As coffee drinkers know, not all beans are equal, but the meaning of inequality gets an entirely different spin in Marc and Nick Francis' handsome and astute doc, "Black Gold." The Brit brothers study where some of the world's finest beans are grown and how they're marketed, and ask why people producing such a first-class product live in near-starvation conditions.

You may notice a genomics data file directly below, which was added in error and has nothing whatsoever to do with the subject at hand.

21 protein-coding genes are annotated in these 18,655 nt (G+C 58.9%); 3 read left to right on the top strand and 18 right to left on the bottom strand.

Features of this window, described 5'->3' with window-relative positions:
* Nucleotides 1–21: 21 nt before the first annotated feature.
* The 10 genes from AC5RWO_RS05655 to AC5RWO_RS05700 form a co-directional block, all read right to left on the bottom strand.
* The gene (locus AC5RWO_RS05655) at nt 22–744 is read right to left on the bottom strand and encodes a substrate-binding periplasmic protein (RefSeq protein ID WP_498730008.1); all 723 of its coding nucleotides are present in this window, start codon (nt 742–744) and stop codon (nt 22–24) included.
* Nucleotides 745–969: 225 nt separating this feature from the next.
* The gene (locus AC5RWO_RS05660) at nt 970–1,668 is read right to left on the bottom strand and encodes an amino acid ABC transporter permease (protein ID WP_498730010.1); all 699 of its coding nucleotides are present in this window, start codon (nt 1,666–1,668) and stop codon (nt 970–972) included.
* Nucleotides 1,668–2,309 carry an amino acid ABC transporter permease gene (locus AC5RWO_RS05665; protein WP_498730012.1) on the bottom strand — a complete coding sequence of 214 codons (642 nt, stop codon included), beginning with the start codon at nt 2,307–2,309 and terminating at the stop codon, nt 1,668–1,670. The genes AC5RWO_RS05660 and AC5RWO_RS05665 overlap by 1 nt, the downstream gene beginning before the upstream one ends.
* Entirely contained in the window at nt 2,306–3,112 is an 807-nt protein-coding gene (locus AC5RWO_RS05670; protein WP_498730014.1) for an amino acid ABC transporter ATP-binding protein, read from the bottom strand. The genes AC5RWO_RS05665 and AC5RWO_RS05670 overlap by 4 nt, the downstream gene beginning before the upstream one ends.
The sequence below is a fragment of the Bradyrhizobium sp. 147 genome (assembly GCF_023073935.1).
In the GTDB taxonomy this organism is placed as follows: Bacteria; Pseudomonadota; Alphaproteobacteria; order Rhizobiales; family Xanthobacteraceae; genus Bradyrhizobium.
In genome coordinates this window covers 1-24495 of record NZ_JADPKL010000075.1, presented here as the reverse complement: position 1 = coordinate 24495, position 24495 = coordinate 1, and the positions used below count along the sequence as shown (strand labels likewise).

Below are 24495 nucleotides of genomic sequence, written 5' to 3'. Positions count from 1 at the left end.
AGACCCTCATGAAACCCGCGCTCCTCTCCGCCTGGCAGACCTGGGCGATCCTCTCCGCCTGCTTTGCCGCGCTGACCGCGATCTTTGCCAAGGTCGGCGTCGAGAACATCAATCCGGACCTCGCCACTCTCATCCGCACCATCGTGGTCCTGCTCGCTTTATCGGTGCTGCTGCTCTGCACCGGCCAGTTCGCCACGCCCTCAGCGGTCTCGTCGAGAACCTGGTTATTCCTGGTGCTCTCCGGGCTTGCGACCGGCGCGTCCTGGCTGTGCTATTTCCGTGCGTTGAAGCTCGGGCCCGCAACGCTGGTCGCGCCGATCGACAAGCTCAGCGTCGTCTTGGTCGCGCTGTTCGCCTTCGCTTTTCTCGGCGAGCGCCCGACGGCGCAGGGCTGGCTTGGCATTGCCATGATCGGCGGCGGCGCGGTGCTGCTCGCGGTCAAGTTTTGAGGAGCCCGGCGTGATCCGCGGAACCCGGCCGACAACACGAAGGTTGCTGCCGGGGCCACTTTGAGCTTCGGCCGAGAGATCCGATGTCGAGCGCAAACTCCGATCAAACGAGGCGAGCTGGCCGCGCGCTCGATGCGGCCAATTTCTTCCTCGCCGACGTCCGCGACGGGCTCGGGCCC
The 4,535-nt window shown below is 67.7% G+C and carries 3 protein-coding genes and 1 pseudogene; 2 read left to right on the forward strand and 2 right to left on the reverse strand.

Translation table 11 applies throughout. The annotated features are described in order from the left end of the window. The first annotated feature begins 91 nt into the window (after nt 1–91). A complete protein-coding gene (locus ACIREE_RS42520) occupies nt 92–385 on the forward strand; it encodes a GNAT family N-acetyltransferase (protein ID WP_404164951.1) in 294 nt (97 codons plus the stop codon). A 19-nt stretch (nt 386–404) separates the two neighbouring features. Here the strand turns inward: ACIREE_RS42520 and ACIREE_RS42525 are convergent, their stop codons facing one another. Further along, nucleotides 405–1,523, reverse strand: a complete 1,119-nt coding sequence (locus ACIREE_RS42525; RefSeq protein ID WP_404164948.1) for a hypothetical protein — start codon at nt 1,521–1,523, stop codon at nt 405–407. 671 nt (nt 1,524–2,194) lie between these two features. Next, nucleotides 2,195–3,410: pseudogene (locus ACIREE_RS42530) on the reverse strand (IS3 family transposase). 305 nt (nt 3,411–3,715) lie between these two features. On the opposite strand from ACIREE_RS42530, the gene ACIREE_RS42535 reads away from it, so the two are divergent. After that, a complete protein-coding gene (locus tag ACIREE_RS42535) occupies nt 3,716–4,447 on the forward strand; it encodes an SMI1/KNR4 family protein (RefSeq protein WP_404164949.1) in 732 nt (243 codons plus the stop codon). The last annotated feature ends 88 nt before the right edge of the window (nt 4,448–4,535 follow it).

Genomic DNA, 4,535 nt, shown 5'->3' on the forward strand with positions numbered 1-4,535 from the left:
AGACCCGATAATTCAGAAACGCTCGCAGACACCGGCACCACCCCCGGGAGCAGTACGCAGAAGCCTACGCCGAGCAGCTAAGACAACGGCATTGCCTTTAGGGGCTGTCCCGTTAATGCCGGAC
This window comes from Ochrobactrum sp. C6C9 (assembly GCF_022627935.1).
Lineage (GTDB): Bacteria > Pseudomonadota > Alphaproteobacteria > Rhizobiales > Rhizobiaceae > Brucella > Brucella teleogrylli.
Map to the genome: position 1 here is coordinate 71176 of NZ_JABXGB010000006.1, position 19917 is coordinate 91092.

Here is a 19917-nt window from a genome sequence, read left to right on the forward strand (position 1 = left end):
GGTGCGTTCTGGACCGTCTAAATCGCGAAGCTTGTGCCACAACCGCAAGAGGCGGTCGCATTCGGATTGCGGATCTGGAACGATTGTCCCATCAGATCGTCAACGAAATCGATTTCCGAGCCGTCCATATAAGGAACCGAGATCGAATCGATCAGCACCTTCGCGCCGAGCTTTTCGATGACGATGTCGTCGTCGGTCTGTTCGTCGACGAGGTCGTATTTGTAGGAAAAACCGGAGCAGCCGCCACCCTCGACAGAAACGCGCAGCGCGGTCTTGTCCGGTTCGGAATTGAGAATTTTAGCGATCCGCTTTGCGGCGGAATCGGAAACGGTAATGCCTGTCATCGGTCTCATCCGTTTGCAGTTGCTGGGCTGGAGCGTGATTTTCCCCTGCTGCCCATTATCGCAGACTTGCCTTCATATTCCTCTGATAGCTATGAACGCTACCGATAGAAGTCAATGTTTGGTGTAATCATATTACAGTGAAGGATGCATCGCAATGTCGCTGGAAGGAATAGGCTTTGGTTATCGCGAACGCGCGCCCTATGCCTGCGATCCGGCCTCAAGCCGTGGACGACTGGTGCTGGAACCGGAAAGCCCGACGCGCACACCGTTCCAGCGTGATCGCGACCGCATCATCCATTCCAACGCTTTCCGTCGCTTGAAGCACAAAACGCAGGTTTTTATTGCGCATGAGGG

As coffee drinkers know, not all beans are equal, but the meaning of inequality gets an entirely different spin in Marc and Nick Francis’ handsome and astute doc, “Black Gold.” The Brit brothers study where some of the world’s finest beans — including Harar, from southern Ethiopia — are grown and how they’re marketed, and ask why people producing such a first-class product live in near-starvation conditions. The complicated answers are too great for any single feature doc to encapsulate, but pic’s educational value and filmmaking prowess assure it a good fest season followed by a fine vid harvest.“Black Gold” tells of the fair-trade coffee movement, in which growers arrange to directly receive a higher percentage of sales revenues by cutting out as many middlemen as possible.As rep of the Oromo Coffee Farmers Co-op Union, which embraces 74 southern Ethiopian co-ops and more than 70,000 farmers, Tadesse Meskela travels between the grassroots and the international market buying his groups’ prized beans. He’s in the ideal position to observe the growers’ thin margin of survival and, contrapuntally, third-party brokers repping such coffee giants as Nestle and Kraft — in tandem with the coffee commodity exchanges in New York and London, where daily prices are set — working to maintain low prices. In the background is the decade-long explosion in demand, which has turned such once-humble affairs as Starbucks into symbols of global Yank dominance. Rather than venting and indulging in easy anti-corporate pot shots, sober pic is more interested in Meskela’s honest efforts to work every angle to get the co-ops the best possible return by bypassing the commodity exchanges and working closely with buyers. Among the pic’s paradoxes is its portrayal of Starbucks as a giant corporate interest determined to keep the coffee commodity price down — a boon for consumers, a bane for growers. But the pic fails to note that the coffee giant, which also sells fair-trade beans, is perhaps most responsible for bringing the movement to the attention of coffee drinkers. In Italy, Illy Coffee founder Ernesto Illy is seen as a gourmet brand and a major buyer who avoids the commodities market to give growers a better percentage. Still, scenes with Illy play more informatively than like an ad for his label. The Francises are aces behind the camera, displaying an elegant sense of composition that makes their subject visually ravishing. Andreas Kapsalis’ gorgeous score lends doc a grand quality.